- DubstepParticipant@dubstepJoin Date: 2012Post Count: 395
My wife and I moved to Mackay 2 years ago for my job and in that time it has rained about 85% of the time.
The humidity causes mould to grow on absolutely everything in the house, and I mean everything.
My wife gives me a hard time about it because it is obviously my fault !
I bought a dehumidifier which now lives full time in our bedroom and gathers about a litre of water a week, we have purchased litres of oil of clove, which we spray on the curtains to kill off the mould, we wipe down all our timber furniture with white vinegar regularly to kill the mould, but still it keeps coming back on everything.
We have thrown out many clothes, belts, jackets and shoes, and we are living in an environment which is probably not to healthy.
We have taken advised to leave the air conditioners running during the wet months to circulate the air, but it still keeps turning up.
Does anyone else have these problems or any ideas which maybe helpful.
Thanks.RyanJDMember@ryanjdJoin Date: 2011Post Count: 77xdrewParticipant@xdrewJoin Date: 2010Post Count: 479
I've dealt with mould so often i have a series of correctional solutions for it.
If you are living in a subtropical climate FORGET ABOUT WIPING DOWN FURNITURE as a preventative .. its only sterilizing the item and once the vinegar dries off … they will be back in no time.
You need to look at constructive measures for keeping the internals dry. First .. if you have any flaking paint or damp ceilings .. strip them right back and use a high gloss anti mould paint on them. Then choose a color of your choice for the top coating. Mould has a habit of being painted over and being left behind old layers of paint. Its a recipe for disaster and can cause real health issues.
Mould has a self protection measure where it actually wets itself when it comes under attack. So trying to strip it with vinegar .. it just goes into a protective state and then spores into the air. Guess what you are breathing in?
Since you seem to be fighting a larger area moisture issue you are asking your dehumidifier to do overtime to get a half baked result. There is too much moisture and .. your humidifier is just doing overtime.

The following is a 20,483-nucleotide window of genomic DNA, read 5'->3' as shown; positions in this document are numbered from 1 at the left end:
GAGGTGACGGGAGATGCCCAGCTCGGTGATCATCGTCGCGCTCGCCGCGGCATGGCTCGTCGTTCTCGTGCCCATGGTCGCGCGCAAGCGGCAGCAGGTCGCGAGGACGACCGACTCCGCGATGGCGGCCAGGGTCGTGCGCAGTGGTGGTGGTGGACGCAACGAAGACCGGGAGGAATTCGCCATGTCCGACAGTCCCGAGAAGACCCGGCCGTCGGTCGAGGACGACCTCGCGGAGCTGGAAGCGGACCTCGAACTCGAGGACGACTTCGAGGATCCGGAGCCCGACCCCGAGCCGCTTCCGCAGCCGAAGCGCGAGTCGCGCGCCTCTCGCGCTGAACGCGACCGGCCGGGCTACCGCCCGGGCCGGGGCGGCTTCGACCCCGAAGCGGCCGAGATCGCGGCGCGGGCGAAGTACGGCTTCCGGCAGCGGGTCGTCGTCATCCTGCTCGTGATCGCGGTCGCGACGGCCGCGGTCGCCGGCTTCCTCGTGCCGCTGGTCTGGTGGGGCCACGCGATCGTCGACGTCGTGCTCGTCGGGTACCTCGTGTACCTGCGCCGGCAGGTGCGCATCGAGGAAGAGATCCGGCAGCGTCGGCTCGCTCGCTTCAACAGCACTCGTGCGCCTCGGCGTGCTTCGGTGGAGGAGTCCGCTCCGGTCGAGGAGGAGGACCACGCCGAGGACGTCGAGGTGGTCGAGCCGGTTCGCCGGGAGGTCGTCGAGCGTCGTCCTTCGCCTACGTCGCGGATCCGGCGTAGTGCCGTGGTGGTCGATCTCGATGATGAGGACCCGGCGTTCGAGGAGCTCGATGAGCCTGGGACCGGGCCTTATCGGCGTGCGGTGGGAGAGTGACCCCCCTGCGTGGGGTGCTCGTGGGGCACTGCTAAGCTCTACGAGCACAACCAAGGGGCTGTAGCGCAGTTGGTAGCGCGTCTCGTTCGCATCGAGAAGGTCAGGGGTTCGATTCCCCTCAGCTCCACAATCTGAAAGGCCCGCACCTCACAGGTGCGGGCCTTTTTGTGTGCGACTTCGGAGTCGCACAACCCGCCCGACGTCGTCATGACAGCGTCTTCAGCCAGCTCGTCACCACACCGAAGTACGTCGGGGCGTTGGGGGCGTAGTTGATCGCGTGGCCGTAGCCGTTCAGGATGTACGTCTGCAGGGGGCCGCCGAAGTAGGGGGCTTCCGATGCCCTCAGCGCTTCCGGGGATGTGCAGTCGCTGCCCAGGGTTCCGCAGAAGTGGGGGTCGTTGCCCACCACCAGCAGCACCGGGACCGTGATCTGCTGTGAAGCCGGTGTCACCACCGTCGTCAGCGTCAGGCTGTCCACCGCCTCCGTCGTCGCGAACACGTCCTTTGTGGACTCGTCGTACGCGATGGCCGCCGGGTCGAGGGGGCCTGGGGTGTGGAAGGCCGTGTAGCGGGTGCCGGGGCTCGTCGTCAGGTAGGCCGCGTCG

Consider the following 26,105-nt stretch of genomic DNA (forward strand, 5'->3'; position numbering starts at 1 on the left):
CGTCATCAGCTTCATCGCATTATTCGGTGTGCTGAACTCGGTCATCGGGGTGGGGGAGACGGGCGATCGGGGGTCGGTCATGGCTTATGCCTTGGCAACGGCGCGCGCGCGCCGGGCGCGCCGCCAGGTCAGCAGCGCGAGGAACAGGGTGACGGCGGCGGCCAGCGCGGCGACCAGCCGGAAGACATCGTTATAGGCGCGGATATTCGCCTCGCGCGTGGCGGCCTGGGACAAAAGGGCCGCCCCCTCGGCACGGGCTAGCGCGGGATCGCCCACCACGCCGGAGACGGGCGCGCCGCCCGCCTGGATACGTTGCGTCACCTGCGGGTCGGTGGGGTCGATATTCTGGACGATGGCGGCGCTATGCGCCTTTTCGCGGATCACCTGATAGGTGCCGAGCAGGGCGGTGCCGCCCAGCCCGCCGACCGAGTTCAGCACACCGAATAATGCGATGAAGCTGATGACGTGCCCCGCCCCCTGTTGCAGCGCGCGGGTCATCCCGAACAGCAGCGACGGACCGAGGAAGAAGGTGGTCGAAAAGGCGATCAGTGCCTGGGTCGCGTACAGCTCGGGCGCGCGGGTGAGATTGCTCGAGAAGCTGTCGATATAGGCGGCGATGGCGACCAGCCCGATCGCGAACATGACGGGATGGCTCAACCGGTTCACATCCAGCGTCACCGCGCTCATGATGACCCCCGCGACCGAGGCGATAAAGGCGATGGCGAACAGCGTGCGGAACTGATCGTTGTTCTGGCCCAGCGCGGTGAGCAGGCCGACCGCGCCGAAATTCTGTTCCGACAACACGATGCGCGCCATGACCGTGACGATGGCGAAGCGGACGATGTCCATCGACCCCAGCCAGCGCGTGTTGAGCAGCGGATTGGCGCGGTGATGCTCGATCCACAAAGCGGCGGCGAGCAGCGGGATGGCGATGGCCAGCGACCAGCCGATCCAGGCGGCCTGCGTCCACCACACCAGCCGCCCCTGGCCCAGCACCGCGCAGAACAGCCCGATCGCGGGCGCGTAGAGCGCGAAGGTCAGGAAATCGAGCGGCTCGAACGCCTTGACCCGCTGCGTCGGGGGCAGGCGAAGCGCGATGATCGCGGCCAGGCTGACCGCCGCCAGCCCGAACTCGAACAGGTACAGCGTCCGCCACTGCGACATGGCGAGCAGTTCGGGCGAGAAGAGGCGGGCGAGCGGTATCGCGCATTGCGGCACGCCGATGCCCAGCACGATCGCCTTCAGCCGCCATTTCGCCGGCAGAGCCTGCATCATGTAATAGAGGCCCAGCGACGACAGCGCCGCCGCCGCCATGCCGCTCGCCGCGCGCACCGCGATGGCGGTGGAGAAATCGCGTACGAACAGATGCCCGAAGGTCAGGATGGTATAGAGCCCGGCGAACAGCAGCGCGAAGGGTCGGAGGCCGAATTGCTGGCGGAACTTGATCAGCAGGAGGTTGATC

Look at ways that manufacturers take the moisture out of the air. Go out there and buy activated charcoal for your wardrobe (place in a prominent position not at the base of the wardrobe else its pointless). Make sure you have effective seals on your entry and exits within the house. Check the roofspace for what you have as insulation. And finally .. if you are living in a 20+ yr old house in that area .. you may need to check between the wallspaces. When mould forms there its usually undetectable .. and that protection effect of mould producing its own moisture .. it wets and rewets the air around it, keeping areas continually mould attractive.
Mould as a problem can go from just being unpleasant to severe and finally .. cause breathing issues that may be ongoing to fatal. There are tools you can use out there that well and truly kill the mould and produce long term preventative measures.
Do as much as possible on that stuff .. as quickly as possible.
I have purchased in subtropical areas before .. mine was a little further up in Cairns. And you just need to recognise that you do whats possible. With mine .. it had an issue with both termites and mould .. neither of which was directly obvious. But the correct measures were taken and it was restored to being a liveable house.
Just remember that not only are you fighting the mould .. you are fighting the RESPAWNING of the mould. And to do that properly you will have to get every possible wet area to dry out normally. Go to your local hardware store .. he'll probably have several bags of tricks. And most importantly .. he may just know what works in his local area.DubstepParticipant@dubstepJoin Date: 2012Post Count: 395
Hi RyanJD & xdrew,
Thanks for the link and previous experience, my wife has read your posts and my ears are hurting a lot less, Thank you !
In our house we have an on-suite from our bedroom which I believe is a big contributor to the mould there, and some of the house has timber slat type blinds instead of glass windows, so when you open them up there is only a mossie screen between the inside and the outside.
Due to the amount of rain we have had, we rarely open these up which leaves the house dark most of the time and unventilated, we do open these when the days are good and dry.
We have now decided to purchase another dehumidifier for the main living area and bring the moisture content down and hopefully with the La Nina phasing away and the El Nino moving in, the dry weather cycle may be our saviour.
What a pain in the butt the mould has been.
The picture below was from RyanJD's link, OMG !RyanJDMember@ryanjdJoin Date: 2011Post Count: 77
I went to viewing for a house for sale the weekend before last and the roof was about half that bad. Didn't want to touch anything!
I wonder if a sunlight in the roof would help stop moisture building upPat007Member@pat007Join Date: 2012Post Count: 71
i have heard that about an 80% vinegar solution kills mould better than straight vinegar… this is because the hyphae absorb more before being killed off so you are getting to the root of the problem. worked for me.
but yeah as they say address the factors that make the place attractive to mould, it does not like direct sunlight, it likes still air and of course moisture, in cases where it keeps re-appearing usually means it is re-growing from either new spores or there is growth behind the surface it's on.
sometimes can be a sign of rising damp in a house or a leaky pipe in addition to climate.